What Is Psychomotor Therapy?

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  • Written By: Dan Harkins
  • Edited By: Kaci Lane Hindman
  • Last Modified Date: 07 September 2019
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Created by American husband and wife dance instructors Albert and Diane Boyden Pesso, starting in about 1960, psychomotor therapy has evolved into an alternative discipline of psychological inquiry using improvised physical movements to tap into a patient's inner turmoil. Literally blending the root words "psycho," or mind, and "motor," or bodily movement, this technique has evolved into a complex method of analyzing a patient's problems and conquering traumatic memories. A therapist guides patients through a series of motions or exercises used to gauge attitudes about certain memories, and then employs various verbal and nonverbal techniques to patch and balm any problems that are discovered.

An essay from psychotherapist Louisa Howe's 1990 book Moving Psychotherapy, published online by the official Pesso Boyden System Psychomotor Web site, traces the official origin of psychomotor therapy to the couple's Wallaston Dance Center in Quincy, Massachusetts. At this dance center in the late 1950s, improvisational dance students were taught some of the most basic exercises that would form the spine of what would become psychomotor therapy. In the early 1960s, as both Albert and Diane became professors of dance at Emerson College, the exercises had become more formalized into a technique still used in 2011 by therapists around the world.


By 1963, Albert Pesso was ready to write the first tract about the discipline, an essay titled "New Perspectives in the Generation of Movement: With Implications Important to Dance Composition, Criticism and Appreciation." In it, he described the three main components, or "modalities," of psychomotor therapy: a natural, primal stance of relaxation; volitional, or improvisational, movements said to develop abstract thinking and allow for a sense of control or mastery; and emotional movements, which sprout from internal urgings. This latter modality reportedly gives therapists cues about the emotional shortcomings of patients.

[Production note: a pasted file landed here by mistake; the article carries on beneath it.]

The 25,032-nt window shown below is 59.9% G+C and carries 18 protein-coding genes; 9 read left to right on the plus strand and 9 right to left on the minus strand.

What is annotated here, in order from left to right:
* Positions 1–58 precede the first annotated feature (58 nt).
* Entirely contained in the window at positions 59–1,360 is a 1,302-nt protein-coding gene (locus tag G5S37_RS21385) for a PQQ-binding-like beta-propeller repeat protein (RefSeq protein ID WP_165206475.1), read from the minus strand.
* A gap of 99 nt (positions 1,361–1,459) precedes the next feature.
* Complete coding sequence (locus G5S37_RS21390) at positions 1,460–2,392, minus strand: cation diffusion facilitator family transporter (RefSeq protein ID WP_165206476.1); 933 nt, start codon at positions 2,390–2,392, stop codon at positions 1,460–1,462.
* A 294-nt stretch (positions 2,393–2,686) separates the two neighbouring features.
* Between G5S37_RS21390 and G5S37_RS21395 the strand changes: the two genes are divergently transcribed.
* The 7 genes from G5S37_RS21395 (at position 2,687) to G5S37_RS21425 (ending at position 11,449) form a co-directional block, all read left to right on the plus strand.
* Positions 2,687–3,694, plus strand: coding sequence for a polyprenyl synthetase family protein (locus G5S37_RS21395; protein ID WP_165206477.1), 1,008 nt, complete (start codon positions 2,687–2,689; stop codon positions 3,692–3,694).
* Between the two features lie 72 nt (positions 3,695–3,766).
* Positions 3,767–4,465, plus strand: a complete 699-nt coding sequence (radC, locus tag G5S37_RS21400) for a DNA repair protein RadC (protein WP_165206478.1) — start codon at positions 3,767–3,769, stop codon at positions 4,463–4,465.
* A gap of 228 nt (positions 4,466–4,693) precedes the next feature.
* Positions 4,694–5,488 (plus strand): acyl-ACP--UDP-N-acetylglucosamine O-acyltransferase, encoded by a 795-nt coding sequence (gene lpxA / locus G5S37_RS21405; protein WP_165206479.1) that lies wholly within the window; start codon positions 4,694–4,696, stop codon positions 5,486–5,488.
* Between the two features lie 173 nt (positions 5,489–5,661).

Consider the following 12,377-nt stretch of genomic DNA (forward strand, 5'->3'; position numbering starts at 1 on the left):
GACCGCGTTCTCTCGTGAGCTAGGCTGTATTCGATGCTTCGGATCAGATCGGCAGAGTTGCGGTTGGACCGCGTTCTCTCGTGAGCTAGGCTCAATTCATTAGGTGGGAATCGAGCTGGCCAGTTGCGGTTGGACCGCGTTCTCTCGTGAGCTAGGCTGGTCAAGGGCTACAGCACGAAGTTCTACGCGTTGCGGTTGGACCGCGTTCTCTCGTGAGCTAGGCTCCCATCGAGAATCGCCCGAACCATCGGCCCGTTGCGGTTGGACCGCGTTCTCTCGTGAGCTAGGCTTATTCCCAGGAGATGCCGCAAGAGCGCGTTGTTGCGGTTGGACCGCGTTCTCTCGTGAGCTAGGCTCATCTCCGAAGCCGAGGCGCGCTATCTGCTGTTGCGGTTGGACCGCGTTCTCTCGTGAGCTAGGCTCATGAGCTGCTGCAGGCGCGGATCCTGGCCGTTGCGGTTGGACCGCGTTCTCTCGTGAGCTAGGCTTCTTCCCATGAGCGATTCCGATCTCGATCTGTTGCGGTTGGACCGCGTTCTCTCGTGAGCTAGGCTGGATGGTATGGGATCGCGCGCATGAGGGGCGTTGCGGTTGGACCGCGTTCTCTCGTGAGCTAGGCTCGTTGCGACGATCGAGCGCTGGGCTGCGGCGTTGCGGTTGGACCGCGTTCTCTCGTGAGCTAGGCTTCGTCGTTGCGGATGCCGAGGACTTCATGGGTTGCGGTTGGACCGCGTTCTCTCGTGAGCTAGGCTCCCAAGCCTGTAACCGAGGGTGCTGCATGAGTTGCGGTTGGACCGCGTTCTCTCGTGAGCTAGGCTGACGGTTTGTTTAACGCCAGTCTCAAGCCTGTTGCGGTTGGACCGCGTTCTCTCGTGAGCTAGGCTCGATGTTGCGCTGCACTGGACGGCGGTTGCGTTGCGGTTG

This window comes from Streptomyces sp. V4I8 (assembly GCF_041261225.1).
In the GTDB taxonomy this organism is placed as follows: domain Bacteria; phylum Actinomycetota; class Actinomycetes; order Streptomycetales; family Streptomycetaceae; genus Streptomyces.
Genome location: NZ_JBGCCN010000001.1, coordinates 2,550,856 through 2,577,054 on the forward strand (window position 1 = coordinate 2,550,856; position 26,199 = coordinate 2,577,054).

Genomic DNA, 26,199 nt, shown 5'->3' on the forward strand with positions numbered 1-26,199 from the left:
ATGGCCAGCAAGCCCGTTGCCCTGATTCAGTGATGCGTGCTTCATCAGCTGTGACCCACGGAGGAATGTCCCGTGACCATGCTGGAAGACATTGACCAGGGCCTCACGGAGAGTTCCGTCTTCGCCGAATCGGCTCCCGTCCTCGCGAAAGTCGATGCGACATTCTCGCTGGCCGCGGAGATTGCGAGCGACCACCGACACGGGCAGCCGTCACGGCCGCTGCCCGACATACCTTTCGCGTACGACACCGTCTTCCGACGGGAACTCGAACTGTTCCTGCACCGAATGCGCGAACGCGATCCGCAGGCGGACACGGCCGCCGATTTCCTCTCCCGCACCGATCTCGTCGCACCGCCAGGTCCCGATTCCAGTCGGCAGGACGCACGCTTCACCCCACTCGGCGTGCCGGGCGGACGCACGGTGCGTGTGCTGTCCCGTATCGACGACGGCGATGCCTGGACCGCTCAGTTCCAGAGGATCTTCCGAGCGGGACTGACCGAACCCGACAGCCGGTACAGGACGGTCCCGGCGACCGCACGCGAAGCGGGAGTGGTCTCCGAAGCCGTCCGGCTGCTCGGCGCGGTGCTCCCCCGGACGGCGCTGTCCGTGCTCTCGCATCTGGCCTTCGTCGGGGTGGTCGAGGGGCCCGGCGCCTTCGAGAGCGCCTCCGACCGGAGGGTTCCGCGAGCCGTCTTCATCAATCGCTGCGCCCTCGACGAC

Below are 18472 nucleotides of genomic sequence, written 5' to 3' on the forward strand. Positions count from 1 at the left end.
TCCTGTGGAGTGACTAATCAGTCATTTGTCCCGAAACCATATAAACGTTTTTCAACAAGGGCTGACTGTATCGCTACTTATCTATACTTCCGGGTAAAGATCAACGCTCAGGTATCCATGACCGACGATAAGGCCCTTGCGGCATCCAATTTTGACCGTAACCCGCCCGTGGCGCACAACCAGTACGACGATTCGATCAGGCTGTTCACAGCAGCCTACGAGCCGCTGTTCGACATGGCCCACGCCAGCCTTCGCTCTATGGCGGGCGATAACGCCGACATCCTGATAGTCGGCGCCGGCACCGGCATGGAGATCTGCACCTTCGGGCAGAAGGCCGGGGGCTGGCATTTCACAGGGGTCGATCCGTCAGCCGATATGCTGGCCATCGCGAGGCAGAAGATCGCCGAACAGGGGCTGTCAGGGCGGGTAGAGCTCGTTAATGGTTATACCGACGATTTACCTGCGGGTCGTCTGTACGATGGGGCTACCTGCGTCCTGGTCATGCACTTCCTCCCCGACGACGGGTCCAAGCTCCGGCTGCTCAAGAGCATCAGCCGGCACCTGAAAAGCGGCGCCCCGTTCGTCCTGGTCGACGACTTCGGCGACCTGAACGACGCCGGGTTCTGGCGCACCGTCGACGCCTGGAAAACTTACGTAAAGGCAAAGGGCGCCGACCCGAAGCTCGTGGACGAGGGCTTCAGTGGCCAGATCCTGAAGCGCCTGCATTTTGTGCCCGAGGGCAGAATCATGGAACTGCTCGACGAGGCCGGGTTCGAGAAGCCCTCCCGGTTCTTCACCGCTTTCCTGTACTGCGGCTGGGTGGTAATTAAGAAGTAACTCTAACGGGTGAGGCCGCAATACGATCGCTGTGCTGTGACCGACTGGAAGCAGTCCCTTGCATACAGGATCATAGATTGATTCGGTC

Howe's essay describes a few psychomotor therapy exercises used to tap into the emotional well. One she describes is called the species, or "reflex relaxed," stance, which is often the first pose a teacher will have students assume. This is perhaps the most basic pose and involves standing in as relaxed a position as possible without going to a knee, sitting or lying down. The other exercises continue from this point into various directions, depending on the issues or emotions being experienced by the students.

In 1969, Albert Pesso's Movement in Psychotherapy was published. The book is still used as a guidebook for therapists interested in employing the tactics. The psychological elements of the therapy technique, however, have continued to evolve ever since as the couple and other adherents have applied the exercises to their own emotions and those of their students.


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